Have you ever walked down a street and had someone shove a flier at you or a perfume girl at Macy’s spray some God-awful cologne in your face as you’re just trying to walk by?
Why do we hate it so much? Not just because they’re trying to sell us something but because they’re treating us like a number. We’re human beings. And we demand to be treated as such.
We respond with annoyance and if we’re a people-pleaser (like I can be sometimes) we’ll politely say “No thanks.” But it’s irritating, isn’t it?
That’s how it is for literary agents who receive Xerox query letters that sound like a machine wrote them.
Personalize, personalize, personalize your query letter. Make them feel special, make them feel like you researched which agent would be best for you and you chose them specifically.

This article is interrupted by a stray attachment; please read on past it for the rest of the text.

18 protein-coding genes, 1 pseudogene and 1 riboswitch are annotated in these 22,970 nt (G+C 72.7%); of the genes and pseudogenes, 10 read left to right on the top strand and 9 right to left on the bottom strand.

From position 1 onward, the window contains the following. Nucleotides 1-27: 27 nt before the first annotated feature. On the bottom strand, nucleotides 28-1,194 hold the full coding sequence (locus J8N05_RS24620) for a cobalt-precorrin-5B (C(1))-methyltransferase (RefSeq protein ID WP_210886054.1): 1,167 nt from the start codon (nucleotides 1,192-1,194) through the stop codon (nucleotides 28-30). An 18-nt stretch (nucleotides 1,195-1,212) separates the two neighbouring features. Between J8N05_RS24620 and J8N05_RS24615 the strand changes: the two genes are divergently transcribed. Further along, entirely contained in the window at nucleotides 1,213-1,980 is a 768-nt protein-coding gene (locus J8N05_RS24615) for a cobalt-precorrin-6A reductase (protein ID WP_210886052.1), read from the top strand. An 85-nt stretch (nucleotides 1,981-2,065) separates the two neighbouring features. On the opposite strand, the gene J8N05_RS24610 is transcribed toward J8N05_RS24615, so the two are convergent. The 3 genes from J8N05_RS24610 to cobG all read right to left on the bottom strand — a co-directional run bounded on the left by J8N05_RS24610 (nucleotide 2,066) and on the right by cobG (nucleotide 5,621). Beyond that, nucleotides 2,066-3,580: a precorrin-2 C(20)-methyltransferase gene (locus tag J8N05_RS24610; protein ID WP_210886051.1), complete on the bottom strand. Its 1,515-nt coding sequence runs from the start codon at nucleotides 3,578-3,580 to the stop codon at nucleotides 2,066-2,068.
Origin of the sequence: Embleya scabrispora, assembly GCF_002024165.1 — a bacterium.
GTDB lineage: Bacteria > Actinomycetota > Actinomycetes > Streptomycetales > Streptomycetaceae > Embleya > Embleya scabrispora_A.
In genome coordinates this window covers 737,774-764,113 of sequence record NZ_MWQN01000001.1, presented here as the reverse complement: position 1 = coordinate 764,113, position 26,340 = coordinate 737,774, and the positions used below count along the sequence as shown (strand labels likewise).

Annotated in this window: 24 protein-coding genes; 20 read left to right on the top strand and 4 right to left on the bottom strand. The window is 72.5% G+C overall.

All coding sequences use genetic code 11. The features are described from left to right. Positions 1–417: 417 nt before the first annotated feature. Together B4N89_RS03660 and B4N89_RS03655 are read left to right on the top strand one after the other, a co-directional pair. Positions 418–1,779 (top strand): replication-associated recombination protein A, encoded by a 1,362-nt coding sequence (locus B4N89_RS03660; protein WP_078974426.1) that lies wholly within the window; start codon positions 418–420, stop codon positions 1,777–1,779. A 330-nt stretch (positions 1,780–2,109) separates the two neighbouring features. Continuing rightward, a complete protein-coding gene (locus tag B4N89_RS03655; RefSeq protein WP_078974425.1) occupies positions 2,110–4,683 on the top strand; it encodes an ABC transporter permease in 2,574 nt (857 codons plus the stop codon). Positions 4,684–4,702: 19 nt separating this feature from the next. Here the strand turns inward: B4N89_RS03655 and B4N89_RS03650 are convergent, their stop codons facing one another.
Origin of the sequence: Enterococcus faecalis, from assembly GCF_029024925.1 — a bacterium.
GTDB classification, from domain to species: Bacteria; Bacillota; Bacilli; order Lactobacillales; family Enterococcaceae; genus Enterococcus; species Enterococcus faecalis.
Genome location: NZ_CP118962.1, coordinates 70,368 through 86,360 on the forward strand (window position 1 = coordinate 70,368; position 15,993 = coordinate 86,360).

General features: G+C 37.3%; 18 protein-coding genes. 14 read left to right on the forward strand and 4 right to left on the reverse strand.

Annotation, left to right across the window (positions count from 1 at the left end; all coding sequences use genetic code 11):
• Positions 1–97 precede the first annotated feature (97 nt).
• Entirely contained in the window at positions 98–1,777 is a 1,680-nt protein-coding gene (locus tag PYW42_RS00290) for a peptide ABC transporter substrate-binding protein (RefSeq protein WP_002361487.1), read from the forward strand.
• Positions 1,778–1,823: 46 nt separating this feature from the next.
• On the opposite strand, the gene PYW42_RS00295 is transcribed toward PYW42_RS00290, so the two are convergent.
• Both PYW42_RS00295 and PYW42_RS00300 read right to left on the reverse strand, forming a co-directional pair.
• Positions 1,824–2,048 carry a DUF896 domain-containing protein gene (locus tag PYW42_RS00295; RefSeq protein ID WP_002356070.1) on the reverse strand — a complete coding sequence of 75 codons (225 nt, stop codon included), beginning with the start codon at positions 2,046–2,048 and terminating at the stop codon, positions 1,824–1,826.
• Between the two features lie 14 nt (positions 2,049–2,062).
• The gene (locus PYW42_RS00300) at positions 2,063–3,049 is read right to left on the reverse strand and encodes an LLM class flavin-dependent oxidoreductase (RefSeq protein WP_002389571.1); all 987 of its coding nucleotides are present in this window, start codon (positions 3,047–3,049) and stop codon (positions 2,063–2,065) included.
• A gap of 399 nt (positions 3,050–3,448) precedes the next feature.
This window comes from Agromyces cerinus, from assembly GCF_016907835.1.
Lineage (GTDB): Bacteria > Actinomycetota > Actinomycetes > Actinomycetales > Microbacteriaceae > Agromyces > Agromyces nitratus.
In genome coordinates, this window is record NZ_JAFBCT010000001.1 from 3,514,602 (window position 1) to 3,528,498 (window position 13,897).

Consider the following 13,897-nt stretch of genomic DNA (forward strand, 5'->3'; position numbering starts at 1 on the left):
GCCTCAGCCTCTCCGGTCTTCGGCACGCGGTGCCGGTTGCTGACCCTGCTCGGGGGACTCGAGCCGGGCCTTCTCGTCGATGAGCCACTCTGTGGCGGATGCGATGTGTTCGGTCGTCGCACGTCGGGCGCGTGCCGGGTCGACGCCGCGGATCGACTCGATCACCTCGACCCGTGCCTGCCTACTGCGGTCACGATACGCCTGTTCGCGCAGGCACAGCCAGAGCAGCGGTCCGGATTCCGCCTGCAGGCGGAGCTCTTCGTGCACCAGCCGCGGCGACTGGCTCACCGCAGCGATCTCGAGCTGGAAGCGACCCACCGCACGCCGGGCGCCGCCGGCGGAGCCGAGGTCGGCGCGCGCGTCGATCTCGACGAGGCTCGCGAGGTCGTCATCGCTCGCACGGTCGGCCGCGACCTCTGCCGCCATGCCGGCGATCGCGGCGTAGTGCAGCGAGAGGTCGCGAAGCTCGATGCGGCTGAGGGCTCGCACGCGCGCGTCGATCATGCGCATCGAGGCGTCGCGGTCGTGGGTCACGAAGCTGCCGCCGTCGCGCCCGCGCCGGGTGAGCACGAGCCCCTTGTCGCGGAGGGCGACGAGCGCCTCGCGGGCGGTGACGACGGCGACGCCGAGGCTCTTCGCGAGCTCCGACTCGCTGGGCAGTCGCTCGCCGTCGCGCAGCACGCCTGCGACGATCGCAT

How do agents know that you’ve researched them instead of sent the same query letter to everyone in town? One way is if you took the time to do a little research on a site like PublishersWeekly.com or PublishersMarketplace.com and you found out what books they’ve recently sold. If those books are similar to yours, mention it in the first sentence of your query letter.
Say, “Dear Bob, I noticed you recently sold Making Love with Your Dog to Penguin Books. My dog book is called, Divorcing your Dog: When the Love Ain’t Enough and I thought it might right up your alley.”
Be as specific as you can about their recent sales and you’ll show them that you know they’re a human being and in return they won’t send you just another form rejection letter. No, they’ll take the time to respond to you personally.
Do this and you’ll be one step closer to landing an agent.
Guest post by Jeff Rivera, who is the founder of http://www.HowtoWriteaQueryLetter.com. With over 100 clients to date, he has a 100% track record of getting at least 10 literary agents to request to read his client’s manuscripts and proposals.